A General History and Collection of Voyages and Travels, Volume 11 eBook

Robert Kerr (writer)
This eBook from the Gutenberg Project consists of approximately 681 pages of information about A General History and Collection of Voyages and Travels, Volume 11.
weak and defenceless condition, he advised the viceroy to send what ships of war he had to the southwards, in order to be secure at all events, where, in all probability, they would intercept us singly, before we had an opportunity of touching any where for refreshment; in which case he had no doubt of our proving an easy conquest.  The viceroy approved this advice, and as he had already fitted out four ships of force at Callao, one of 50 guns, two of 40 each, and one of 24, which were intended to have joined Pizarro, three of these were stationed off the port of Conception, and one at the island of Juan Fernandez, where they continued cruising for us till the 6th of June; and then, conceiving it impossible that we could have kept the sea so long, they quitted this station and returned to Callao, fully persuaded we must either have perished, or been driven back.

Now, as the time when they left Juan Fernandez was only a few days before our arrival at that island, it is evident, if we had made it on our first search, without hauling in for the main to secure our easting, a circumstance we then considered as very unfortunate, on account of the many men we lost by our long continuance at sea; had we made the island 28th of May, when we first expected to see it, and were in reality very near to have so done, we had inevitably fallen in with some part of the squadron from Callao; and in our then distressed condition, the encounter of a healthy and well-provided enemy might have proved fatal, not only to us in the Centurion, but also to the Tryal, Gloucester, and Anna pink, which separately joined us, and were each less capable to have resisted than we.  I may also add, that these Spanish ships, sent out to intercept us, had been greatly shattered by a storm during their cruise, and had been laid up after their return to Callao; and we were assured by our prisoners, that, when intelligence might be received at Lima of our being in the South Seas, it would require two months at least, before this armament could be refitted for going to sea.  The whole of this intelligence was as favourable as we, in our reduced circumstances, could wish for; and we were now at no loss to account for the broken jars, ashes, and fish bones, which we had observed at Juan Fernandez on our first landing; these things having been doubtless the relics of the cruisers stationed at that island.  Having thus satisfied ourselves in the most material articles of our enquiry, got all the silver on board the Centurion, and most of the prisoners, we made sail to the northward at eight that same evening, in company with our prize.  We got sight of Juan Fernandez at six next morning, and the day following both we and our prize got safe there to anchor.  When the prize and her crew came into the bay, in which the rest of our squadron lay, the Spaniards, who had been sufficiently informed of the distresses we had gone through, and were astonished we had been able to surmount them, were still more surprised when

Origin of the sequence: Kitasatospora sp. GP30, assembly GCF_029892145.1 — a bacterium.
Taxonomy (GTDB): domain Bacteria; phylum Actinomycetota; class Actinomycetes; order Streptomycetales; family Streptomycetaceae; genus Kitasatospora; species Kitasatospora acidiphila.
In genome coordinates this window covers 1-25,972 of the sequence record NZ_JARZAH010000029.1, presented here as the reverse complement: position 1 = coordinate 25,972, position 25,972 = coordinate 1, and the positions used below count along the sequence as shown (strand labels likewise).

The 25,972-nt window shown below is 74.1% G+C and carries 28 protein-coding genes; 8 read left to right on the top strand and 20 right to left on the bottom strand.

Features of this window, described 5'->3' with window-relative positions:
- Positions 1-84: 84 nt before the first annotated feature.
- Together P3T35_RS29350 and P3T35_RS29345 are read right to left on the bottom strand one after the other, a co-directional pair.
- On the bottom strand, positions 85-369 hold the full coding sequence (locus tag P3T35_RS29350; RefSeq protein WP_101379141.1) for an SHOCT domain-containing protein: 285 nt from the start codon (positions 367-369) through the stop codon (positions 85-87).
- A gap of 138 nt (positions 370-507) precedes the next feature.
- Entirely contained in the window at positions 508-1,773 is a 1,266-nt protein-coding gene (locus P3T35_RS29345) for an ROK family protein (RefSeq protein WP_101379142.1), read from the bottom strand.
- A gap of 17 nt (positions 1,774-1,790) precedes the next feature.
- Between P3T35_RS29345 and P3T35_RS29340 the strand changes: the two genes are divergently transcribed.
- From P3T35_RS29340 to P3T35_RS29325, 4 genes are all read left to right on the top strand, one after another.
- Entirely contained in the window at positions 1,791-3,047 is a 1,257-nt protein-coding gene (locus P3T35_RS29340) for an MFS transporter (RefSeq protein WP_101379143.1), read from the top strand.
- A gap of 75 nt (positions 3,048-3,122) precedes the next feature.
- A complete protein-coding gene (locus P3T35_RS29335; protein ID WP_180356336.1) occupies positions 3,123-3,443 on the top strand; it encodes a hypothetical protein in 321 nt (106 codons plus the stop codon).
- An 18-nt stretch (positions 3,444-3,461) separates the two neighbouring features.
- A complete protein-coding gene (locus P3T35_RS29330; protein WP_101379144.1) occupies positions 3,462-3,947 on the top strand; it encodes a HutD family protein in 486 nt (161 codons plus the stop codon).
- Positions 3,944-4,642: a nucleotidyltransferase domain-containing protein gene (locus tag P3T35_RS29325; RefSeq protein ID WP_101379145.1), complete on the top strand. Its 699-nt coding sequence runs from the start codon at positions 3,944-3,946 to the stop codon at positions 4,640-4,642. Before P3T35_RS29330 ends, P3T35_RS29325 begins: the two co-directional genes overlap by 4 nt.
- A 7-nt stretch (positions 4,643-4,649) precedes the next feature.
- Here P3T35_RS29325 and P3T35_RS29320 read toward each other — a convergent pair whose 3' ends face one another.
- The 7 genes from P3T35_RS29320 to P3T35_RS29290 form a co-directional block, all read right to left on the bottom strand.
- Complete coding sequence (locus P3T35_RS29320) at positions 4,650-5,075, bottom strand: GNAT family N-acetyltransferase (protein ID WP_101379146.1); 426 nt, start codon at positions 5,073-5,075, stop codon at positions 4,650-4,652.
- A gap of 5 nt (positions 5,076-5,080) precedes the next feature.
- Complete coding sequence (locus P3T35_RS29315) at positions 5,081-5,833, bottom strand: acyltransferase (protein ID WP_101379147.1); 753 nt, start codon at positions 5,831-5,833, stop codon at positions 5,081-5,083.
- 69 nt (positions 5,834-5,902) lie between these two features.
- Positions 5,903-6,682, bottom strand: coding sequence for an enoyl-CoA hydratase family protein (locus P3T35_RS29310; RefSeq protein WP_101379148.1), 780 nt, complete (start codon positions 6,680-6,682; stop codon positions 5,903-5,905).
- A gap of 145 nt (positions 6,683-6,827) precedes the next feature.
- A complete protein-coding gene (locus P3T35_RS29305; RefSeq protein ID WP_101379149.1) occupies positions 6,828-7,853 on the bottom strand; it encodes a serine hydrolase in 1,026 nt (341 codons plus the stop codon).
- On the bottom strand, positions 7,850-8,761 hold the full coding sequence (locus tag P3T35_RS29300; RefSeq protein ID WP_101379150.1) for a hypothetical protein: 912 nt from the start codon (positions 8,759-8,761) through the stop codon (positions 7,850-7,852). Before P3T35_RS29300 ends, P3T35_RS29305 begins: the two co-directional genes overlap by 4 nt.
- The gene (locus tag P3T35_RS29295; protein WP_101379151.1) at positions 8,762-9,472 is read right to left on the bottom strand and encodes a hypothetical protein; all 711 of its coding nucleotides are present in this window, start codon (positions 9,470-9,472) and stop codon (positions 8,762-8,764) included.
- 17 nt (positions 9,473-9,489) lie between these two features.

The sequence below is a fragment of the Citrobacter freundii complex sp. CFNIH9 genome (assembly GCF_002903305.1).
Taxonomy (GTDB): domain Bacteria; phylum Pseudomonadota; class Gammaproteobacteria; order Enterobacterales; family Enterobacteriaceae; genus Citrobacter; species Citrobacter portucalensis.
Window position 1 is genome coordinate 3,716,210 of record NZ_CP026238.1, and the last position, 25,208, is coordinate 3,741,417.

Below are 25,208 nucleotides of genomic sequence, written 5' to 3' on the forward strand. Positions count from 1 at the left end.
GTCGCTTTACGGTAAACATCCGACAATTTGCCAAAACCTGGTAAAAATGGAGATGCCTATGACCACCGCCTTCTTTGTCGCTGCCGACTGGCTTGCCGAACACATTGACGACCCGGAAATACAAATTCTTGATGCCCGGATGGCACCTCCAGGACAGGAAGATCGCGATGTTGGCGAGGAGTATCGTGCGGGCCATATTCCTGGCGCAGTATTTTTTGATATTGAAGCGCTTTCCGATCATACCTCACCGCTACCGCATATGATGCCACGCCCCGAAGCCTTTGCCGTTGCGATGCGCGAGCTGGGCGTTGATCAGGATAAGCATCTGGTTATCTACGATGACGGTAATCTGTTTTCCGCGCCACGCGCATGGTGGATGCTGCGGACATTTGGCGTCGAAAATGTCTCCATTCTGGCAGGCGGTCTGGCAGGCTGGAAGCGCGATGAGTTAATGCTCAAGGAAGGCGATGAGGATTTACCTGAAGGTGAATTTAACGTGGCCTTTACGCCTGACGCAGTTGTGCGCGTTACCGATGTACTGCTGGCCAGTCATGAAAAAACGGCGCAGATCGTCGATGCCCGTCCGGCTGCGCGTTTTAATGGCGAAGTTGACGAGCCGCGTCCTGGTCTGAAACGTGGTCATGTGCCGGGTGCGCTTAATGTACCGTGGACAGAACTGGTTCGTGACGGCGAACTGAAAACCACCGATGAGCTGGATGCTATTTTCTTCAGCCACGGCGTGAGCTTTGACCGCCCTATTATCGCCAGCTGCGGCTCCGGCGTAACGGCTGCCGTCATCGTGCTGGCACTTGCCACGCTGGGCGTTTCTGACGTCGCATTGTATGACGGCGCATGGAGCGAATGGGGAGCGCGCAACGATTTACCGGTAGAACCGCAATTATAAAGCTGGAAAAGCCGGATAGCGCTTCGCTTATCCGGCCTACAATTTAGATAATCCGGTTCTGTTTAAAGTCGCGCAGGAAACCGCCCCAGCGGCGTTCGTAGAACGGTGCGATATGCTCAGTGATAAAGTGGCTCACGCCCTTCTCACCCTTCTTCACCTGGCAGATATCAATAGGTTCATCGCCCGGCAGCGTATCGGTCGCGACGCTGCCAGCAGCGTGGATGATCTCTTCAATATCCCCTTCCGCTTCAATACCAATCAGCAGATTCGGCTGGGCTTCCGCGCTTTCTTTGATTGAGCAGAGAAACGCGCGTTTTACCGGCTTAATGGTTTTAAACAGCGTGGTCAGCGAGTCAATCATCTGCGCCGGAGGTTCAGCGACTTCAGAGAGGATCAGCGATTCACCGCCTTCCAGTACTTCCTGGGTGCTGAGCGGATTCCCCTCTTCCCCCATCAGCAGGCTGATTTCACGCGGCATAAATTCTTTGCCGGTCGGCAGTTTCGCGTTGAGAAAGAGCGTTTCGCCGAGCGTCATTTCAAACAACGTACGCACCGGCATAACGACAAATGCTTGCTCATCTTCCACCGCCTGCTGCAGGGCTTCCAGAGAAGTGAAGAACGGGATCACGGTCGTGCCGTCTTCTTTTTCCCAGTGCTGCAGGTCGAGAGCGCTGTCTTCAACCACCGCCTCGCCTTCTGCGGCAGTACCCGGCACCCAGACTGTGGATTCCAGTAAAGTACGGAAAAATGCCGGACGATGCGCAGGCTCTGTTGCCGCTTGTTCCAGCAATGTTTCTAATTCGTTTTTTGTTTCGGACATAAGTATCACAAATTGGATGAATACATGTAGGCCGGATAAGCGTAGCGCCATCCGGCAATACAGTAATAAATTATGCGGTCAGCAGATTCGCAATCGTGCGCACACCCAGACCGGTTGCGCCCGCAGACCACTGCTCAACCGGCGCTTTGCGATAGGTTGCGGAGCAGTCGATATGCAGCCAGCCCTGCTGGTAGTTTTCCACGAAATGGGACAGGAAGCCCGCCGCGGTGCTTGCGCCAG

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A General History and Collection of Voyages and Travels, Volume 11 from Project Gutenberg. Public domain.
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